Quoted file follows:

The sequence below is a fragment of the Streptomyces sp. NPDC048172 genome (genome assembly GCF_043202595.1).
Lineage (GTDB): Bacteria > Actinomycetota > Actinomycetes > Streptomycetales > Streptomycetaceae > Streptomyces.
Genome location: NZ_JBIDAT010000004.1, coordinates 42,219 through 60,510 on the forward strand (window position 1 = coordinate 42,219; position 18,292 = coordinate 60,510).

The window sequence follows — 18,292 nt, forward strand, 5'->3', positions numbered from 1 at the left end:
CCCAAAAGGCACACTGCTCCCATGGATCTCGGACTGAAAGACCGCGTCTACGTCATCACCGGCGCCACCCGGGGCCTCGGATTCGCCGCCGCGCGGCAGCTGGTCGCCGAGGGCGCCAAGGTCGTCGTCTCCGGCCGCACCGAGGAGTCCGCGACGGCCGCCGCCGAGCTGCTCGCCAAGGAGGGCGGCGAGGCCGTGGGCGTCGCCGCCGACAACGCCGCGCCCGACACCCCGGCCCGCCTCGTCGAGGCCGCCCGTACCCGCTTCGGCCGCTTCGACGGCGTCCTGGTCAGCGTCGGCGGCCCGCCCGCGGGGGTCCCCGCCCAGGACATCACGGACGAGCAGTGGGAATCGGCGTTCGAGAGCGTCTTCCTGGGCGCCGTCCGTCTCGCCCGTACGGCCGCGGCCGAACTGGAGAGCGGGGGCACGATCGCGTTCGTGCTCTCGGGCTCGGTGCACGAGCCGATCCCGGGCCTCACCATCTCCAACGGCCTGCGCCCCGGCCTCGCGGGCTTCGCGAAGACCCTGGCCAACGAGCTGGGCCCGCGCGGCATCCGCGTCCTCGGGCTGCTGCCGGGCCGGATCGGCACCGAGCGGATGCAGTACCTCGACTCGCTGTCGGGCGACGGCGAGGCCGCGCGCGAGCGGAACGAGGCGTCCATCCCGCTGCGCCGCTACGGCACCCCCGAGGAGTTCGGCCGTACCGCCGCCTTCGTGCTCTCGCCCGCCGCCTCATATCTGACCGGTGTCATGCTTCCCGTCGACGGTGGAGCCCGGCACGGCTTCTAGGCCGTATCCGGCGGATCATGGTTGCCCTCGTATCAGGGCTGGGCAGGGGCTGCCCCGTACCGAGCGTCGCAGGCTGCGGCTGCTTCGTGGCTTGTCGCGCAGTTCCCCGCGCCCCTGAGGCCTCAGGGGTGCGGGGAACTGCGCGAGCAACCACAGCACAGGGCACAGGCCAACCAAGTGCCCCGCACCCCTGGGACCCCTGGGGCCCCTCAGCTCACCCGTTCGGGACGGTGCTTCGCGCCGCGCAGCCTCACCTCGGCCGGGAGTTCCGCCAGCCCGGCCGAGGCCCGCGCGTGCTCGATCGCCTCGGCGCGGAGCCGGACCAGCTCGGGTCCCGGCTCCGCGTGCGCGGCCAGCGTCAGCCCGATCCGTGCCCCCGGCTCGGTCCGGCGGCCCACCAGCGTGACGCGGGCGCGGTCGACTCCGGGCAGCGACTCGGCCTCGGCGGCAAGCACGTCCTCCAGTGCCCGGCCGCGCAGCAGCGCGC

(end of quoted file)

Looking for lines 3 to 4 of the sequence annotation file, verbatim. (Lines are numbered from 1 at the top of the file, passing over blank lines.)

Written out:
Genome location: NZ_JBIDAT010000004.1, coordinates 42,219 through 60,510 on the forward strand (window position 1 = coordinate 42,219; position 18,292 = coordinate 60,510).

The window sequence follows — 18,292 nt, forward strand, 5'->3', positions numbered from 1 at the left end: